I’m talking about their “national attitude”. Nice as they are, they are VERY liberal as a people, expecting and outright demanding that Big Government hold their hands cradle to grave.
Don’t ever engage a Canadian in a discussion about our Second Amendment, by the way.
Same here. I rode on asphalt, too.
It’s another tactic to make people more dependent and helpless, IMO.
My little town in Boston Harbor(Winthrop) had a bridge over an inlet as you entered the town. As kids, my brothers and I would stand on the bridge rail and act as tho we lost our balance and would fall into the water. Many a car braked at that! We also would swim with the current from our house to the bridge and then swim against the current back. No one to watch us, and no lifeguards where we swam.
We had a small grove of pine trees and a apple tree (and this was a fairly average sized city lot) in which we used to build forts and teepees and tree houses in the apple tree. Indians lived in the “forest” and we would hunt them, or sometimes we WERE the Indians and we’d set up Indian camps. But the best part was, all that packed-down dirt under the apple tree where no grass would grow was great for playing marbles. Fun stuff! Your childhood sounds like mine.
I love it! “Be careful!” That’s great! Now a days, moms won’t let their kids walk around the block to play with someone or go to school. They have to be driven and picked up. We used to ride our bikes for blocks and blocks trying to get enough kids up for a baseball game. (and I’m a girl!)
We’d sled down the hill behind our school. One weekend afternoon I was sledding alone when I couldn’t turn the sled and ran head-first into a tree.
I walked to the pharmacy which was about 1/2 block away and the pharmacist got me all cleaned up and called my Mom. She picked me up, took me to the dentist, who had to put a cap over the broken tooth (what was left of it). I still have that cap today at 68.
I grew up two blocks from a steel mill near Pittsburgh and we played in the streets every day. When it was suppertime you could hear the mothers yelling out the kid’s names to come home.
I have a fine collection of scars from growing up and actually playing.
Ours was a summer resort town in SE Wisconsin. Most of the year the population was around 2,500, but in Summer it grew to over 10,000. It was a larger area than the smaller figure implies because it straddled two lakes and had numerous summer homes. I knew every street in that sprawling community from riding my bike.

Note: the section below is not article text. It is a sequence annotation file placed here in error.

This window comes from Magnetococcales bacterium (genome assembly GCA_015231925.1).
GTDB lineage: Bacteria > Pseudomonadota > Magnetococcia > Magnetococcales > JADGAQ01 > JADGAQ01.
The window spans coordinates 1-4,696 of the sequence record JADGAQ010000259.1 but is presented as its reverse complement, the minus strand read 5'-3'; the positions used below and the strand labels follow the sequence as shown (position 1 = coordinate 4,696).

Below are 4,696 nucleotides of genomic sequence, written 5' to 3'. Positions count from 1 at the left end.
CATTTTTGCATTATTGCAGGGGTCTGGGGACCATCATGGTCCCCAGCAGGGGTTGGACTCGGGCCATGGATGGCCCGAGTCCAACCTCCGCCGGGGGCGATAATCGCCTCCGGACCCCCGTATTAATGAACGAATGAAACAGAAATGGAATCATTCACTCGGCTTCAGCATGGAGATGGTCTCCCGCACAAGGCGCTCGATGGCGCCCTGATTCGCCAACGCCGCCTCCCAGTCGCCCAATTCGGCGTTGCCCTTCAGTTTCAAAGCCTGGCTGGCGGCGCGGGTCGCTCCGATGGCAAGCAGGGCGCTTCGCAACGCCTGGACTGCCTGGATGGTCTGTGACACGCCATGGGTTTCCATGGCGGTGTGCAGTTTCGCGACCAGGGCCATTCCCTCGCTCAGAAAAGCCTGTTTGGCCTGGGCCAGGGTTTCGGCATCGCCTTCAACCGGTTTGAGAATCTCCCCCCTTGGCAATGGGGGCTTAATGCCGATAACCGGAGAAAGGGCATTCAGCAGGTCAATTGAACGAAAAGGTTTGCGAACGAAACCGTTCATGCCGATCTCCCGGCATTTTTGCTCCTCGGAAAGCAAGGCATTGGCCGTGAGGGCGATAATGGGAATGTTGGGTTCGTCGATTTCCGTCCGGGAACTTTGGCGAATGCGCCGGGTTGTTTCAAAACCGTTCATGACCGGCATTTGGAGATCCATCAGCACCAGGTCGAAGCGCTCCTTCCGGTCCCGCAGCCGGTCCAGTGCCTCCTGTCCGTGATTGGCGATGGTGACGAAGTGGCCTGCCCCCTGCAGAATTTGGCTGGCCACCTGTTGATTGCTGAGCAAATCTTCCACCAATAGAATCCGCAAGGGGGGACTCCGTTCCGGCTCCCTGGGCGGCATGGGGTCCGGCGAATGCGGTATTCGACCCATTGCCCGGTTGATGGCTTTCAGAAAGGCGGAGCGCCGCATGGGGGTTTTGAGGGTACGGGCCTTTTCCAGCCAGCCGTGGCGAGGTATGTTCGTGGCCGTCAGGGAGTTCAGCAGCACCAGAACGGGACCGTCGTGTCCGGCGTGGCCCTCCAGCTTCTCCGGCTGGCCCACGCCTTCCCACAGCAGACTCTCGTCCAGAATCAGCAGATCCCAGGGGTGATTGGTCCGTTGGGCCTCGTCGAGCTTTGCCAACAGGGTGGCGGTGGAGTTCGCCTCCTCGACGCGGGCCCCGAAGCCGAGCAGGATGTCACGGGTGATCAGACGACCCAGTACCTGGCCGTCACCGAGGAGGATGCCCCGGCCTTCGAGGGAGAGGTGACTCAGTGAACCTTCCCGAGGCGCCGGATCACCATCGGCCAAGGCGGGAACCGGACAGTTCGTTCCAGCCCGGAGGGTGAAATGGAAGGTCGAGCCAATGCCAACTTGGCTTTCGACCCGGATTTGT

Before moving there, my Mom and I would summer in a smaller lakeside community about 7 miles from there (actually on the opposite side of the hunting area a mentioned earlier). We stayed with my aunt & uncle, Dad taking the train up from Chicago on weekends. I was grade-school age.
I’d almost daily walk down to the lake shore from the house, then around the lake to a tavern. We knew the owner and I’d fish off his pier and swim. He’d keep me in candy and pop, then Dad would pay my tab on the weekend. Those weekends, we’d go to the bar in the evenings. The owner would let me serve beer to my folks and relatives.
Thanks to Elizabeth Dole, if that happened today the barman would be in jail for that. The underage-drinking laws in the US are insane, but that's a topic for a whole 'nother thread.
Your parents deserve a medal. LOL
Well, I wasn’t drinking but I know what you mean. It was simply a place where families would hang out on weekend evenings. Close to home, good stuff on the jukebox, and everyone knew each other. There was a large lawn with oak trees, so during summer people would come to picnic and swim during the daytime. There was also a home near the shoreline that families could rent by the week. But during the week, I was pretty much alone outside unless the house was rented.